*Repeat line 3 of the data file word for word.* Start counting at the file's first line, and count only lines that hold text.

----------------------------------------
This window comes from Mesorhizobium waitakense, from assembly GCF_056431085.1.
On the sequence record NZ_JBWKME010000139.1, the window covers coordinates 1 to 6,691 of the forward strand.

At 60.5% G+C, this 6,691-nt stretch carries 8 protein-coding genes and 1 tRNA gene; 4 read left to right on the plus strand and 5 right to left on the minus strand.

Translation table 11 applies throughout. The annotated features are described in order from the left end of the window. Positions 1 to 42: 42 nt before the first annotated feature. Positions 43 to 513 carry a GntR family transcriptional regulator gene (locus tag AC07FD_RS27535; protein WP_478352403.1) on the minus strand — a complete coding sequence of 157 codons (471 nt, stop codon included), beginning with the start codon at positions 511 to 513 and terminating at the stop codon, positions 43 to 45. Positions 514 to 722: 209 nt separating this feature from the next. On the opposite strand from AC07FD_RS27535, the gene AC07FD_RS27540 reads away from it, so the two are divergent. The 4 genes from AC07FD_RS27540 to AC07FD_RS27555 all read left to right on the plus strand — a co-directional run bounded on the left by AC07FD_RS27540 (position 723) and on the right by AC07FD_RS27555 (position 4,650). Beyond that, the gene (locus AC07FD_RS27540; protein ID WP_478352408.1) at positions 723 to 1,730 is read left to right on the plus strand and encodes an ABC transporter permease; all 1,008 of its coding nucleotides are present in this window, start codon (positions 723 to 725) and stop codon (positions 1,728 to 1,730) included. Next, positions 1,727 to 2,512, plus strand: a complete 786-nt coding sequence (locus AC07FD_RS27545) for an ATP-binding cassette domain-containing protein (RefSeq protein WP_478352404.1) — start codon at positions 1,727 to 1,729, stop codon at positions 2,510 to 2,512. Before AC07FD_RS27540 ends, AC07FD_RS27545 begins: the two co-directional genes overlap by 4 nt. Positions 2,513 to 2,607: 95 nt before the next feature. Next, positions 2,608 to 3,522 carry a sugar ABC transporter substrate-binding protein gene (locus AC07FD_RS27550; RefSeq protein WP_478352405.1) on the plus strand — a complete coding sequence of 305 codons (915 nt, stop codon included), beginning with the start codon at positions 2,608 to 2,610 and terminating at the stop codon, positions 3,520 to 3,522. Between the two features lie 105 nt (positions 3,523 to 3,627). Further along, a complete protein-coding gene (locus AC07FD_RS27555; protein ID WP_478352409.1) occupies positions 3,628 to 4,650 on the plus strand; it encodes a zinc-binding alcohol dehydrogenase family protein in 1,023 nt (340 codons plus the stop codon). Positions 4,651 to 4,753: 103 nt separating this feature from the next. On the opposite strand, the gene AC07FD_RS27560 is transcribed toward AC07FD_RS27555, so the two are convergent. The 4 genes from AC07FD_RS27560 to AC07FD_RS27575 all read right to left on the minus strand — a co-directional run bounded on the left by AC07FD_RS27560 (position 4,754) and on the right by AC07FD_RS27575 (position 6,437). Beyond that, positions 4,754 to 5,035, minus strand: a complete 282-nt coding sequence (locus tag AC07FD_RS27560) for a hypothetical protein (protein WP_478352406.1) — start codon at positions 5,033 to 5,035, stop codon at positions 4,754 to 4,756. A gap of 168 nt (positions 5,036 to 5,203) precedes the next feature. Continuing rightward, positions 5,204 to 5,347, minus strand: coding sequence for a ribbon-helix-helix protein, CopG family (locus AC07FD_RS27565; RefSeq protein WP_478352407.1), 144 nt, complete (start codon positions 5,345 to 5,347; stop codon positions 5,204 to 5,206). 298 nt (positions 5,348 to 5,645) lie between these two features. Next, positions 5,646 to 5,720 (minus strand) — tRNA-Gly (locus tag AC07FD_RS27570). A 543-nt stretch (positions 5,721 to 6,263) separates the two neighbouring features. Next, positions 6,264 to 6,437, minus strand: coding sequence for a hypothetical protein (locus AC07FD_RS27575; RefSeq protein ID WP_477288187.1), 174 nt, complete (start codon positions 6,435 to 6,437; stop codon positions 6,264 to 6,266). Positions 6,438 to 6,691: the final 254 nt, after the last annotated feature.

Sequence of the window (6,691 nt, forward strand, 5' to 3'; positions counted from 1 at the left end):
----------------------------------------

At 60.5% G+C, this 6,691-nt stretch carries 8 protein-coding genes and 1 tRNA gene; 4 read left to right on the plus strand and 5 right to left on the minus strand.